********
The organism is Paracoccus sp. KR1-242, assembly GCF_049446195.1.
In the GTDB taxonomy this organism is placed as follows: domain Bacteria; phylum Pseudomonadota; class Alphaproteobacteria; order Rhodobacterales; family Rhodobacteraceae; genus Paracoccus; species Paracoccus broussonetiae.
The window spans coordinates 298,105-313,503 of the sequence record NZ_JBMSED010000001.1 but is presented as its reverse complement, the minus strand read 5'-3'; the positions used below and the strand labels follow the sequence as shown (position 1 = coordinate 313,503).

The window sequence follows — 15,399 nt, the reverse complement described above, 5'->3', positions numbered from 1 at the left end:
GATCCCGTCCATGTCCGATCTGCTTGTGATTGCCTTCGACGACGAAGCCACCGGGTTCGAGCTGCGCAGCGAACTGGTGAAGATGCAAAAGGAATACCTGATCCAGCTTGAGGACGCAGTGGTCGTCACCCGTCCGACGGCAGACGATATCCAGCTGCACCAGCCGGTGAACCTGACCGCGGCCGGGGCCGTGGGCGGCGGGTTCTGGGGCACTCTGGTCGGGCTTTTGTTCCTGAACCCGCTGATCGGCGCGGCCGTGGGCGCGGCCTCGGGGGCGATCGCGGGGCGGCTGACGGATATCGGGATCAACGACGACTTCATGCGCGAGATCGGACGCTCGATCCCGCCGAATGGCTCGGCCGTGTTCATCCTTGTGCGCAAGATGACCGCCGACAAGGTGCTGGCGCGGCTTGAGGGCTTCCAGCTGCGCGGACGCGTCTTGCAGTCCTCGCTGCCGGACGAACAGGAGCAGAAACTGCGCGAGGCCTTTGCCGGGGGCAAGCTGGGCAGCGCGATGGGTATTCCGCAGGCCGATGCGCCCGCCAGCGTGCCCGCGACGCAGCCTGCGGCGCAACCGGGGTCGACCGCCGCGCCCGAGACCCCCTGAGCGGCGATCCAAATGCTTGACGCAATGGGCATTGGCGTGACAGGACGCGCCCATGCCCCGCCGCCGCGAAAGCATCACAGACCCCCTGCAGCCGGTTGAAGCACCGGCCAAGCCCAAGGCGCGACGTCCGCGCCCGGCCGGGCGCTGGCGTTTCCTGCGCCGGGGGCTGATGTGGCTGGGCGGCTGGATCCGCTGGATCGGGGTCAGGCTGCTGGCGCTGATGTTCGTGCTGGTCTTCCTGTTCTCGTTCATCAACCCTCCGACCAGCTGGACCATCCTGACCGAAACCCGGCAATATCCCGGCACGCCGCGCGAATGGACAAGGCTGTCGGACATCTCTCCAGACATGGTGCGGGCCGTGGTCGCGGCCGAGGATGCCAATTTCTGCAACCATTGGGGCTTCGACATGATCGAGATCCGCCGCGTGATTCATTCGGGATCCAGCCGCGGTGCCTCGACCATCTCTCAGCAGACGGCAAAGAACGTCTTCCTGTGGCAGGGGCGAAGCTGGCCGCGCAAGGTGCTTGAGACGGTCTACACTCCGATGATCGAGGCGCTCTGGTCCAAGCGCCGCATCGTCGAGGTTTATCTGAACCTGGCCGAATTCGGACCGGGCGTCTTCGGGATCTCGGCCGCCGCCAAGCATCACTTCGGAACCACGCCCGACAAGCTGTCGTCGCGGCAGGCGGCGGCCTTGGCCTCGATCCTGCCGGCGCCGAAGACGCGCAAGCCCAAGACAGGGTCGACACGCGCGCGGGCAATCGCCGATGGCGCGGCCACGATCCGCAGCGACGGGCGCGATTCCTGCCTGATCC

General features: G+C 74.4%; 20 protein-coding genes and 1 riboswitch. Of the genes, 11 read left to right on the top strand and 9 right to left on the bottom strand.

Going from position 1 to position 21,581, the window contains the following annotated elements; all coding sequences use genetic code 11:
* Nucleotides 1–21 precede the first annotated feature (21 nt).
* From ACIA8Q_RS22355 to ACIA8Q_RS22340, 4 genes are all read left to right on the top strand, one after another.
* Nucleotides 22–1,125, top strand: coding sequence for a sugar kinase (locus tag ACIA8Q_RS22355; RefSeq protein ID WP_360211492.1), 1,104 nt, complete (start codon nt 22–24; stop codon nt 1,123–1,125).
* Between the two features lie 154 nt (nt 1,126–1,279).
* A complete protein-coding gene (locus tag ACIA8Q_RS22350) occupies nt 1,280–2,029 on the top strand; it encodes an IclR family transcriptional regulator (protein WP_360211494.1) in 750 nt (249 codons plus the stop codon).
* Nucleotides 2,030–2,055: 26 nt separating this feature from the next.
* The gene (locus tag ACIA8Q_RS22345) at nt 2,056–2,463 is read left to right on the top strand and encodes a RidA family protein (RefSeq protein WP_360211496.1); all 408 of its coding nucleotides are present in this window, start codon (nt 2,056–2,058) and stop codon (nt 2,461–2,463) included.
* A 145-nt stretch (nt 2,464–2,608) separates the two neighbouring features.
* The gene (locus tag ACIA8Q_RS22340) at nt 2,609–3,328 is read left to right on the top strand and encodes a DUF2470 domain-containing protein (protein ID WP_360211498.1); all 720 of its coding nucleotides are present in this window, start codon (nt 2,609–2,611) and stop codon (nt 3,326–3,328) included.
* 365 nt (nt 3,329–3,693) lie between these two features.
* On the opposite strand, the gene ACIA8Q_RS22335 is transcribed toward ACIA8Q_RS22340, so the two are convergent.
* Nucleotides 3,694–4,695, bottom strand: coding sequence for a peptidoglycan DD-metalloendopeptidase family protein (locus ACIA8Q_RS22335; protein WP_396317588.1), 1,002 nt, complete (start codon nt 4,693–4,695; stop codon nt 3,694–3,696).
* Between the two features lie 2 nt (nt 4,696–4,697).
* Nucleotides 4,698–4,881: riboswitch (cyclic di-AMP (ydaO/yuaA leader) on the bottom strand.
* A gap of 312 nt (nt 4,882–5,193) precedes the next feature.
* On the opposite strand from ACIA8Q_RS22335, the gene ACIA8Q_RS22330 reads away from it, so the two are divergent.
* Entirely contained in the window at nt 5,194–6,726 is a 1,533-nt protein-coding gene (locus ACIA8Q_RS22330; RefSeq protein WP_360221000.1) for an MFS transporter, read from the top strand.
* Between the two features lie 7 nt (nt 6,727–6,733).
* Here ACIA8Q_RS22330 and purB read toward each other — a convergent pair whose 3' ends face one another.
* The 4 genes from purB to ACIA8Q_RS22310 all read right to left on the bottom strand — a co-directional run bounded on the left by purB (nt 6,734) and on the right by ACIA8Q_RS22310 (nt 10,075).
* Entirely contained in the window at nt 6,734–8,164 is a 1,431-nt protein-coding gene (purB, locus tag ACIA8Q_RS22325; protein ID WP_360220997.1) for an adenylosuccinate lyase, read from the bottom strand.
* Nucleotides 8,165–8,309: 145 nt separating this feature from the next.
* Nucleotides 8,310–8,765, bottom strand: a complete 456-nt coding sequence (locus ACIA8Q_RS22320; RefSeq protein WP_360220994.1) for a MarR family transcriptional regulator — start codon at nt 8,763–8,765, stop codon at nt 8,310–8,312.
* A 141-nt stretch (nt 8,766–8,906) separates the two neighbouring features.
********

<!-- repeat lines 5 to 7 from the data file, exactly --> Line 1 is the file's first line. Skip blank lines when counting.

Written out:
GATCCCGTCCATGTCCGATCTGCTTGTGATTGCCTTCGACGACGAAGCCACCGGGTTCGAGCTGCGCAGCGAACTGGTGAAGATGCAAAAGGAATACCTGATCCAGCTTGAGGACGCAGTGGTCGTCACCCGTCCGACGGCAGACGATATCCAGCTGCACCAGCCGGTGAACCTGACCGCGGCCGGGGCCGTGGGCGGCGGGTTCTGGGGCACTCTGGTCGGGCTTTTGTTCCTGAACCCGCTGATCGGCGCGGCCGTGGGCGCGGCCTCGGGGGCGATCGCGGGGCGGCTGACGGATATCGGGATCAACGACGACTTCATGCGCGAGATCGGACGCTCGATCCCGCCGAATGGCTCGGCCGTGTTCATCCTTGTGCGCAAGATGACCGCCGACAAGGTGCTGGCGCGGCTTGAGGGCTTCCAGCTGCGCGGACGCGTCTTGCAGTCCTCGCTGCCGGACGAACAGGAGCAGAAACTGCGCGAGGCCTTTGCCGGGGGCAAGCTGGGCAGCGCGATGGGTATTCCGCAGGCCGATGCGCCCGCCAGCGTGCCCGCGACGCAGCCTGCGGCGCAACCGGGGTCGACCGCCGCGCCCGAGACCCCCTGAGCGGCGATCCAAATGCTTGACGCAATGGGCATTGGCGTGACAGGACGCGCCCATGCCCCGCCGCCGCGAAAGCATCACAGACCCCCTGCAGCCGGTTGAAGCACCGGCCAAGCCCAAGGCGCGACGTCCGCGCCCGGCCGGGCGCTGGCGTTTCCTGCGCCGGGGGCTGATGTGGCTGGGCGGCTGGATCCGCTGGATCGGGGTCAGGCTGCTGGCGCTGATGTTCGTGCTGGTCTTCCTGTTCTCGTTCATCAACCCTCCGACCAGCTGGACCATCCTGACCGAAACCCGGCAATATCCCGGCACGCCGCGCGAATGGACAAGGCTGTCGGACATCTCTCCAGACATGGTGCGGGCCGTGGTCGCGGCCGAGGATGCCAATTTCTGCAACCATTGGGGCTTCGACATGATCGAGATCCGCCGCGTGATTCATTCGGGATCCAGCCGCGGTGCCTCGACCATCTCTCAGCAGACGGCAAAGAACGTCTTCCTGTGGCAGGGGCGAAGCTGGCCGCGCAAGGTGCTTGAGACGGTCTACACTCCGATGATCGAGGCGCTCTGGTCCAAGCGCCGCATCGTCGAGGTTTATCTGAACCTGGCCGAATTCGGACCGGGCGTCTTCGGGATCTCGGCCGCCGCCAAGCATCACTTCGGAACCACGCCCGACAAGCTGTCGTCGCGGCAGGCGGCGGCCTTGGCCTCGATCCTGCCGGCGCCGAAGACGCGCAAGCCCAAGACAGGGTCGACACGCGCGCGGGCAATCGCCGATGGCGCGGCCACGATCCGCAGCGACGGGCGCGATTCCTGCCTGATCC

General features: G+C 74.4%; 20 protein-coding genes and 1 riboswitch. Of the genes, 11 read left to right on the top strand and 9 right to left on the bottom strand.

Going from position 1 to position 21,581, the window contains the following annotated elements; all coding sequences use genetic code 11: